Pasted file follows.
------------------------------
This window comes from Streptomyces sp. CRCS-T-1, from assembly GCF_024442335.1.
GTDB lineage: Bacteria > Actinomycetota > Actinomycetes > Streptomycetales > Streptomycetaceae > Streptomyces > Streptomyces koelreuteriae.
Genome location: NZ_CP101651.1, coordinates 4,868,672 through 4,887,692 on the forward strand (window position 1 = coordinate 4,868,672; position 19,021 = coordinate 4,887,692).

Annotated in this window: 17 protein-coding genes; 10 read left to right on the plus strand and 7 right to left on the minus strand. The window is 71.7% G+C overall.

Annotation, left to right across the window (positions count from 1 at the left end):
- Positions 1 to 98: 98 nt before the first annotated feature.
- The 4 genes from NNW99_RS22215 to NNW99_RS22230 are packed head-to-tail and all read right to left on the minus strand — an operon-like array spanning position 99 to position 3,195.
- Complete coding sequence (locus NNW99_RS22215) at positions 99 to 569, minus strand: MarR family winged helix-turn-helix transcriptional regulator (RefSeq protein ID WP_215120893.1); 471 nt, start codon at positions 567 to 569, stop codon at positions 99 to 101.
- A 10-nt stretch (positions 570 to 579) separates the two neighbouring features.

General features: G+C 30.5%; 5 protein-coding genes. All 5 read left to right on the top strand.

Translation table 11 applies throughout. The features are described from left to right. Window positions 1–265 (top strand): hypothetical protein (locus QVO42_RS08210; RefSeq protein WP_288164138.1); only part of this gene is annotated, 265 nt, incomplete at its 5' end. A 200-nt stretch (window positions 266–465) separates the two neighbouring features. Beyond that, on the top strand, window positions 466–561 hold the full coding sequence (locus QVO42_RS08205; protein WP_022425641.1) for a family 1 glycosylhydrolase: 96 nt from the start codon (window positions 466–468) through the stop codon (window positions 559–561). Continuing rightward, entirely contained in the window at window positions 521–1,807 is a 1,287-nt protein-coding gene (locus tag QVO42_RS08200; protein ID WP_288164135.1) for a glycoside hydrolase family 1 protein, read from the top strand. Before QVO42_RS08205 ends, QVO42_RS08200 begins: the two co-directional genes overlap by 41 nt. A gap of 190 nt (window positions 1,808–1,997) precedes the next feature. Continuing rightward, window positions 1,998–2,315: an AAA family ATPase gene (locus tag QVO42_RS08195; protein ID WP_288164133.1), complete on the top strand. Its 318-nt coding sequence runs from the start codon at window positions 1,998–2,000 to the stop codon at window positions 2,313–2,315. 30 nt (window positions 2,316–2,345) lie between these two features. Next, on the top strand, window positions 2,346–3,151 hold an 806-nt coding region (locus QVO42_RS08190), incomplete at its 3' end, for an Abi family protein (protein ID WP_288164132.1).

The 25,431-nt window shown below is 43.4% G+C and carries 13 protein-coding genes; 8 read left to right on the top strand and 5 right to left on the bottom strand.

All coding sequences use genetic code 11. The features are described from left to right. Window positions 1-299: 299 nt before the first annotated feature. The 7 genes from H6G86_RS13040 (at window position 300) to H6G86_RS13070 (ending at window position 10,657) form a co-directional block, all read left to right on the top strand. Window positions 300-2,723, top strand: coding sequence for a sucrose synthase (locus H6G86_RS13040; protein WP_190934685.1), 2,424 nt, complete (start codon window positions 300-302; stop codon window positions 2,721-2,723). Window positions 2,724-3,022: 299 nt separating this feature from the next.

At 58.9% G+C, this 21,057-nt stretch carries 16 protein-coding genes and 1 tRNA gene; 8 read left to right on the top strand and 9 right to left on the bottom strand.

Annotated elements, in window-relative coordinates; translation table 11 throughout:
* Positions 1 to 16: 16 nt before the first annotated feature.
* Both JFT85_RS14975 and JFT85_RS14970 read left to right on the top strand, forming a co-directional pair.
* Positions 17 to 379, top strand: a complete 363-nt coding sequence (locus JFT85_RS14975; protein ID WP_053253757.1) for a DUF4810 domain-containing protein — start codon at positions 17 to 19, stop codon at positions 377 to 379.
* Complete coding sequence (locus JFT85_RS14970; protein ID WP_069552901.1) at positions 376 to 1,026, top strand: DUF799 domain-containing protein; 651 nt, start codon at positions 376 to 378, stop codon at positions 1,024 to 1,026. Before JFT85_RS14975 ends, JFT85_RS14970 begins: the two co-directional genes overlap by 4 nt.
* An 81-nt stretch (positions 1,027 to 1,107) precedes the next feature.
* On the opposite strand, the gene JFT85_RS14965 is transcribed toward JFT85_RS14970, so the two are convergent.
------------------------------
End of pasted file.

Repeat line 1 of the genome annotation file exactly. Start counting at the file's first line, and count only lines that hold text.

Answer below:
This window comes from Streptomyces sp. CRCS-T-1, from assembly GCF_024442335.1.